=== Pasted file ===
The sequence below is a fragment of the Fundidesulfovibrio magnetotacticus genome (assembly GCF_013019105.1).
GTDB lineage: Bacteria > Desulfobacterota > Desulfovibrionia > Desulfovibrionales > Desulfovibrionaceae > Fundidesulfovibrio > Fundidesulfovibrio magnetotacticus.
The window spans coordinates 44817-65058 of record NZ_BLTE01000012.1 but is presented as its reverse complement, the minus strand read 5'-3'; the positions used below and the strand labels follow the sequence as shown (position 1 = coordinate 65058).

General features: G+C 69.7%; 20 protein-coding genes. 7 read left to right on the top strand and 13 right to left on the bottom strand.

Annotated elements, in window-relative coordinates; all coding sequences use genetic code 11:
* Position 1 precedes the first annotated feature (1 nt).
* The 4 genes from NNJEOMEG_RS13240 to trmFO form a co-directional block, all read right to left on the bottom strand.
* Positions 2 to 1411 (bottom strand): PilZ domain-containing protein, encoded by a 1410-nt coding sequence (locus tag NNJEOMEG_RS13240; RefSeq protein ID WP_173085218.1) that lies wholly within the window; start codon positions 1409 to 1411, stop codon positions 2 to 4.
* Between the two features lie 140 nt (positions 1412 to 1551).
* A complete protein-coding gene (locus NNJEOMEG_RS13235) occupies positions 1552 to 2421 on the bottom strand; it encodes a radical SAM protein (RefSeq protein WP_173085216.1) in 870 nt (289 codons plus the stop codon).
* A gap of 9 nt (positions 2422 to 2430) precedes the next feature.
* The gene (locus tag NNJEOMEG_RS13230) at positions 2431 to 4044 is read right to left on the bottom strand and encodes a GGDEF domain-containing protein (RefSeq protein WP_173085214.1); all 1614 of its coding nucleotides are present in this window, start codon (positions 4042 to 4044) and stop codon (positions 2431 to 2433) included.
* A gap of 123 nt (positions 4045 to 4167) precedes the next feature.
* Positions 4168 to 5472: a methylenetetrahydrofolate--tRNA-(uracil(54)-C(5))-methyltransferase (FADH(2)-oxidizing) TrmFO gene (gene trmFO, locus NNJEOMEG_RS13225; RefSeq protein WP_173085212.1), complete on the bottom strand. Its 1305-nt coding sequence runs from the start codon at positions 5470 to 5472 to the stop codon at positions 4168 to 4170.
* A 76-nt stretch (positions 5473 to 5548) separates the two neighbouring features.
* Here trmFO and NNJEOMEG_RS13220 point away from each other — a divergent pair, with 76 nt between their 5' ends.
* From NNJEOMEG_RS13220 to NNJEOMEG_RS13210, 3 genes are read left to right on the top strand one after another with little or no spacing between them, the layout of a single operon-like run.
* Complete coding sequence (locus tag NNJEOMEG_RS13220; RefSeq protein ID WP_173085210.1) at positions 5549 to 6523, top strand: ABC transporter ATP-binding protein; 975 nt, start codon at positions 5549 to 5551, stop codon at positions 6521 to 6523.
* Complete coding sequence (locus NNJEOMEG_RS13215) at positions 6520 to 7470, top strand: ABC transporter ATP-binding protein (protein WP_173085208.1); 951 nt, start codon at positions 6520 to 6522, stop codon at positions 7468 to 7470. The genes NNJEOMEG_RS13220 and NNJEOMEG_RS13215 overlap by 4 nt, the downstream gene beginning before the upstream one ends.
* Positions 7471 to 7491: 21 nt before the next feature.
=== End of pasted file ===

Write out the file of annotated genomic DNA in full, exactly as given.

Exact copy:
The sequence below is a fragment of the Fundidesulfovibrio magnetotacticus genome (assembly GCF_013019105.1).
GTDB lineage: Bacteria > Desulfobacterota > Desulfovibrionia > Desulfovibrionales > Desulfovibrionaceae > Fundidesulfovibrio > Fundidesulfovibrio magnetotacticus.
The window spans coordinates 44817-65058 of record NZ_BLTE01000012.1 but is presented as its reverse complement, the minus strand read 5'-3'; the positions used below and the strand labels follow the sequence as shown (position 1 = coordinate 65058).

General features: G+C 69.7%; 20 protein-coding genes. 7 read left to right on the top strand and 13 right to left on the bottom strand.

Annotated elements, in window-relative coordinates; all coding sequences use genetic code 11:
* Position 1 precedes the first annotated feature (1 nt).
* The 4 genes from NNJEOMEG_RS13240 to trmFO form a co-directional block, all read right to left on the bottom strand.
* Positions 2 to 1411 (bottom strand): PilZ domain-containing protein, encoded by a 1410-nt coding sequence (locus tag NNJEOMEG_RS13240; RefSeq protein ID WP_173085218.1) that lies wholly within the window; start codon positions 1409 to 1411, stop codon positions 2 to 4.
* Between the two features lie 140 nt (positions 1412 to 1551).
* A complete protein-coding gene (locus NNJEOMEG_RS13235) occupies positions 1552 to 2421 on the bottom strand; it encodes a radical SAM protein (RefSeq protein WP_173085216.1) in 870 nt (289 codons plus the stop codon).
* A gap of 9 nt (positions 2422 to 2430) precedes the next feature.
* The gene (locus tag NNJEOMEG_RS13230) at positions 2431 to 4044 is read right to left on the bottom strand and encodes a GGDEF domain-containing protein (RefSeq protein WP_173085214.1); all 1614 of its coding nucleotides are present in this window, start codon (positions 4042 to 4044) and stop codon (positions 2431 to 2433) included.
* A gap of 123 nt (positions 4045 to 4167) precedes the next feature.
* Positions 4168 to 5472: a methylenetetrahydrofolate--tRNA-(uracil(54)-C(5))-methyltransferase (FADH(2)-oxidizing) TrmFO gene (gene trmFO, locus NNJEOMEG_RS13225; RefSeq protein WP_173085212.1), complete on the bottom strand. Its 1305-nt coding sequence runs from the start codon at positions 5470 to 5472 to the stop codon at positions 4168 to 4170.
* A 76-nt stretch (positions 5473 to 5548) separates the two neighbouring features.
* Here trmFO and NNJEOMEG_RS13220 point away from each other — a divergent pair, with 76 nt between their 5' ends.
* From NNJEOMEG_RS13220 to NNJEOMEG_RS13210, 3 genes are read left to right on the top strand one after another with little or no spacing between them, the layout of a single operon-like run.
* Complete coding sequence (locus tag NNJEOMEG_RS13220; RefSeq protein ID WP_173085210.1) at positions 5549 to 6523, top strand: ABC transporter ATP-binding protein; 975 nt, start codon at positions 5549 to 5551, stop codon at positions 6521 to 6523.
* Complete coding sequence (locus NNJEOMEG_RS13215) at positions 6520 to 7470, top strand: ABC transporter ATP-binding protein (protein WP_173085208.1); 951 nt, start codon at positions 6520 to 6522, stop codon at positions 7468 to 7470. The genes NNJEOMEG_RS13220 and NNJEOMEG_RS13215 overlap by 4 nt, the downstream gene beginning before the upstream one ends.
* Positions 7471 to 7491: 21 nt before the next feature.